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Reducing tree (and soil!) damage during construction

Megan Dettenmaier


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Dr. Nina Bassuk
Dec. 13, 12 pm (MST)

As the pace of urban development increases, urban green spaces, and urban trees in particular, come in direct conflict with bulldozers and backhoes. With careful early planning and an understanding of how tree damage occurs, strategies for tree preservation – and most importantly – soil preservation, can allow for trees to coexist within the built urban environment.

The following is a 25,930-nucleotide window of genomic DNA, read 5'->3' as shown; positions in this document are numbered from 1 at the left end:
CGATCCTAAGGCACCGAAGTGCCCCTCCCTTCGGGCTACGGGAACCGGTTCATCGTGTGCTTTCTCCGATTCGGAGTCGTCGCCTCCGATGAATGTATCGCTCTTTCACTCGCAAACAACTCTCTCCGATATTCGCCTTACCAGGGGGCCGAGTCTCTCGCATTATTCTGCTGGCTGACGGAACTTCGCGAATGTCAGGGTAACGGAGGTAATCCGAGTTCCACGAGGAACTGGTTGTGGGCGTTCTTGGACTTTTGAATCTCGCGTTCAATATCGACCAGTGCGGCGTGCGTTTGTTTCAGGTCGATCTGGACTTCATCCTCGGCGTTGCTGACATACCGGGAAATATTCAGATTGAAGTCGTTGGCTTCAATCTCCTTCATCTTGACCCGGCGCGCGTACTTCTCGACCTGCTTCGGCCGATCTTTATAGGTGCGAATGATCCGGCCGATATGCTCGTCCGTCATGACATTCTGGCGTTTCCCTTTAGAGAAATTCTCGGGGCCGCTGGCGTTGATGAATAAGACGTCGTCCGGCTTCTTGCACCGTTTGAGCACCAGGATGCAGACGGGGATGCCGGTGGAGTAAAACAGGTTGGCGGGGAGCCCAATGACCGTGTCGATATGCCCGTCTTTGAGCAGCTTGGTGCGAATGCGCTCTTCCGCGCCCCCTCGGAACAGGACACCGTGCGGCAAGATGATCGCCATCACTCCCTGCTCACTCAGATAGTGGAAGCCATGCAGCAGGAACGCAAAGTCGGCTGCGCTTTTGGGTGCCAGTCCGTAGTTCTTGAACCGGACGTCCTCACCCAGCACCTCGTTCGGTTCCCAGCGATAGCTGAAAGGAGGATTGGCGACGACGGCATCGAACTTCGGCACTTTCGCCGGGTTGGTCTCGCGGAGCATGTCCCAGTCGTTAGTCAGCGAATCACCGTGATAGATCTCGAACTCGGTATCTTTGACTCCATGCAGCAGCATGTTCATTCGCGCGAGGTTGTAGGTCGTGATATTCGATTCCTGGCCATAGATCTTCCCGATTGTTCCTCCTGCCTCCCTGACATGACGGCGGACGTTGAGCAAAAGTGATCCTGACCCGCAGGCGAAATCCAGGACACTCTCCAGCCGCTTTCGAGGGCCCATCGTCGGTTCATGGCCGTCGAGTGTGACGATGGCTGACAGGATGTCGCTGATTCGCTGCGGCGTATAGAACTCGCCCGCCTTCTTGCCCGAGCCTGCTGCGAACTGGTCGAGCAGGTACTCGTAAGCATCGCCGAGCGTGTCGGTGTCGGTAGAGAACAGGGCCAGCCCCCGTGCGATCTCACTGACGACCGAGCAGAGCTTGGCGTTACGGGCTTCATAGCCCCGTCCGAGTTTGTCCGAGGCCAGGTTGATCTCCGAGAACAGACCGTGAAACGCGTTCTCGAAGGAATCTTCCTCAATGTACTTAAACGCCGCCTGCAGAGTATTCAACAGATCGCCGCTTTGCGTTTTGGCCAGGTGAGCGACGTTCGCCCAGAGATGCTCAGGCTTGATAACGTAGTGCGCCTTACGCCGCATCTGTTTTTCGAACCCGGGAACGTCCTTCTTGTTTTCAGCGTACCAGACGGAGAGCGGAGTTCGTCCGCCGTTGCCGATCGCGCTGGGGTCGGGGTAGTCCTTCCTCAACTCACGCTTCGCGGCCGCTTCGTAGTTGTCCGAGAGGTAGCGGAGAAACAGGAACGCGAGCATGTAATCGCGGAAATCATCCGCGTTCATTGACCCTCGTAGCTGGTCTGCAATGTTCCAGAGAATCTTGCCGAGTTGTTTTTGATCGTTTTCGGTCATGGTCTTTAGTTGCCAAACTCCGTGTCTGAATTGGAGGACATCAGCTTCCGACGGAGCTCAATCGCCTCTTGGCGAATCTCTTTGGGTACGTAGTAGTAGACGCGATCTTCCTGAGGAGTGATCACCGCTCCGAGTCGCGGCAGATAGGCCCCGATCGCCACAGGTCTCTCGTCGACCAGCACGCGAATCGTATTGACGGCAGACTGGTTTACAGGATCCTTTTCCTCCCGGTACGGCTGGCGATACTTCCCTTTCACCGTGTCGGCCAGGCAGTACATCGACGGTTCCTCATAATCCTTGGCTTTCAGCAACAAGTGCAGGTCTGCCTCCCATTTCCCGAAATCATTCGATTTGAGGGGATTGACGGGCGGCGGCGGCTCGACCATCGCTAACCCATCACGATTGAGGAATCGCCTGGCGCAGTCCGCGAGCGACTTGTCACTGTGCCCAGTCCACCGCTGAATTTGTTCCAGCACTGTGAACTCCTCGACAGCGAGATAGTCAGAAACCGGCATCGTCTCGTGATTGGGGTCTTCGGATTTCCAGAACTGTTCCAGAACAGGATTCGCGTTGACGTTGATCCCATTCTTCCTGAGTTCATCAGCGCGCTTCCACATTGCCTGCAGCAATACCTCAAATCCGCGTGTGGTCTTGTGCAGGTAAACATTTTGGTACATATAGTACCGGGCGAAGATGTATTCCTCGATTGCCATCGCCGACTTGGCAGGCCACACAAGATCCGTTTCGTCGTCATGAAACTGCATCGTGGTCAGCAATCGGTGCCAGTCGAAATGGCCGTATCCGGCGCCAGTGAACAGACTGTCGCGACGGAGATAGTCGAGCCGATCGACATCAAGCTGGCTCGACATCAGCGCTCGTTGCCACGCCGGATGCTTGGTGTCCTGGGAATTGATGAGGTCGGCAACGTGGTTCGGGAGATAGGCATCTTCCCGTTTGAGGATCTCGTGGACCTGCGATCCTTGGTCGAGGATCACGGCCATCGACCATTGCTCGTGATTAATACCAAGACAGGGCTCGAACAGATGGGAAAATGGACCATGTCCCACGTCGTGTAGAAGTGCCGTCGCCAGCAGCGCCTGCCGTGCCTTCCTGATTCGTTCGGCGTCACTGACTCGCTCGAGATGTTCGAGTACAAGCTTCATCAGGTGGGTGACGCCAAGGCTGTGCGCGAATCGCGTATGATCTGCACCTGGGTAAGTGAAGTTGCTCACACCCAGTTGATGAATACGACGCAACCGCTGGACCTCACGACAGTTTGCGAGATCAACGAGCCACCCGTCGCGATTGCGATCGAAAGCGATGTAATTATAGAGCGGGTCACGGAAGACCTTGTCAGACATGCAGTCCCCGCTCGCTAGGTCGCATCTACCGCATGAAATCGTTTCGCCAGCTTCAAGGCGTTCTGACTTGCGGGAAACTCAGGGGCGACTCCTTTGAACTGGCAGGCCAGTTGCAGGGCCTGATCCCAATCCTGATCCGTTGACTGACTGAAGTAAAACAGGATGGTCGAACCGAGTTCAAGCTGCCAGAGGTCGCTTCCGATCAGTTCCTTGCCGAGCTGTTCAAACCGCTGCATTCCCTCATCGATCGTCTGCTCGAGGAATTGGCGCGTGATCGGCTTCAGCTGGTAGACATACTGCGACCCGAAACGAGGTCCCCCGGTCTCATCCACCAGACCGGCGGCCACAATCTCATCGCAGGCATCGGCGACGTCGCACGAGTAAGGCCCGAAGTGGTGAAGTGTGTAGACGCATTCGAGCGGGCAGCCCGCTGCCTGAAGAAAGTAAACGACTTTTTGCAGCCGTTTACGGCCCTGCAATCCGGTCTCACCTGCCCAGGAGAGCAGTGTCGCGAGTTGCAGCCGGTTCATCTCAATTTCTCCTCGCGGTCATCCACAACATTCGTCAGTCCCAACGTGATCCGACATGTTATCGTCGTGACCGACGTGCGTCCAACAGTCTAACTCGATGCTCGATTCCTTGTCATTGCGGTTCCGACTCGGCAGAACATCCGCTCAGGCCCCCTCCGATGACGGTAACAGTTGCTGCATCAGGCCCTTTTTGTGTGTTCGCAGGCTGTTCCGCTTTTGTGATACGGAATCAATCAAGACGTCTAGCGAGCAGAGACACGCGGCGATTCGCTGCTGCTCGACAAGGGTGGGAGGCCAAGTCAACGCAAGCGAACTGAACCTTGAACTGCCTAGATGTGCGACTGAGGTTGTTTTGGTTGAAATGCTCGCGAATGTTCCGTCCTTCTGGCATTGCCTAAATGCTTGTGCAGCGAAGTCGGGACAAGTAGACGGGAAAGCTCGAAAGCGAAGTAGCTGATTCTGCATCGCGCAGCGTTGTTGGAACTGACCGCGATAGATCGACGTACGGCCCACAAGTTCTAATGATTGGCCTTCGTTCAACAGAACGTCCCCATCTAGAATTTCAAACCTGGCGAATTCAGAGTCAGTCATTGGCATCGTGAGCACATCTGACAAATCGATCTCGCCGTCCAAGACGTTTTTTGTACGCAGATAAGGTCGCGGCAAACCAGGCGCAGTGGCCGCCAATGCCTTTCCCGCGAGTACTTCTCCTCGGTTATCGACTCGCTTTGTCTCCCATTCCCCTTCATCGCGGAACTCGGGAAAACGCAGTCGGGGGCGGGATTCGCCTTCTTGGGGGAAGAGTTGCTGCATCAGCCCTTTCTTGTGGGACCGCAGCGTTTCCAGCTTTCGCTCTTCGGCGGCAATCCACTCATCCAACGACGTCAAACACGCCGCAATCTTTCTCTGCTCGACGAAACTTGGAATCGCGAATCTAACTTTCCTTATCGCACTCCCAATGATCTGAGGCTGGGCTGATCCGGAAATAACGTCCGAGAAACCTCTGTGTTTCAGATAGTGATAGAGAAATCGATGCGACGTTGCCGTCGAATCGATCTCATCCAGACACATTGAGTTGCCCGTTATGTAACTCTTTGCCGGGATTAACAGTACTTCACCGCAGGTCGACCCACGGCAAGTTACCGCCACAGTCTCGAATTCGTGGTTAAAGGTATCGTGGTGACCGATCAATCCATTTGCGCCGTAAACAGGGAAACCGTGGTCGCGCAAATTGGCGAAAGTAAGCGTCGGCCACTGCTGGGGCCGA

Nina Bassuk has been a professor and program leader of the Urban Horticulture Institute at Cornell University for the past 38 years. She has been a member of the Board of Directors of the New York State Urban Forestry Council and is co-author of Trees in the Urban Landscape, a text for landscape architects and horticultural practitioners on establishing trees in disturbed and urban landscapes. In addition, Dr. Bassuk has authored over 100 papers on the physiological problems of plants growing in urban environments, including improved plant selections for difficult sites; soil modification, including the development of CU-Structural Soil; and improved transplanting technology. Nina co-teaches a course at Cornell University titled Creating the Urban Eden, which integrates the woody plant identification and use with landscape establishment techniques for difficult urban sites. She is a frequent invited speaker at national conferences and workshops and recently received the Alex Shigo Award for Excellence in Arboricultural Education from the International Society of Arboriculture.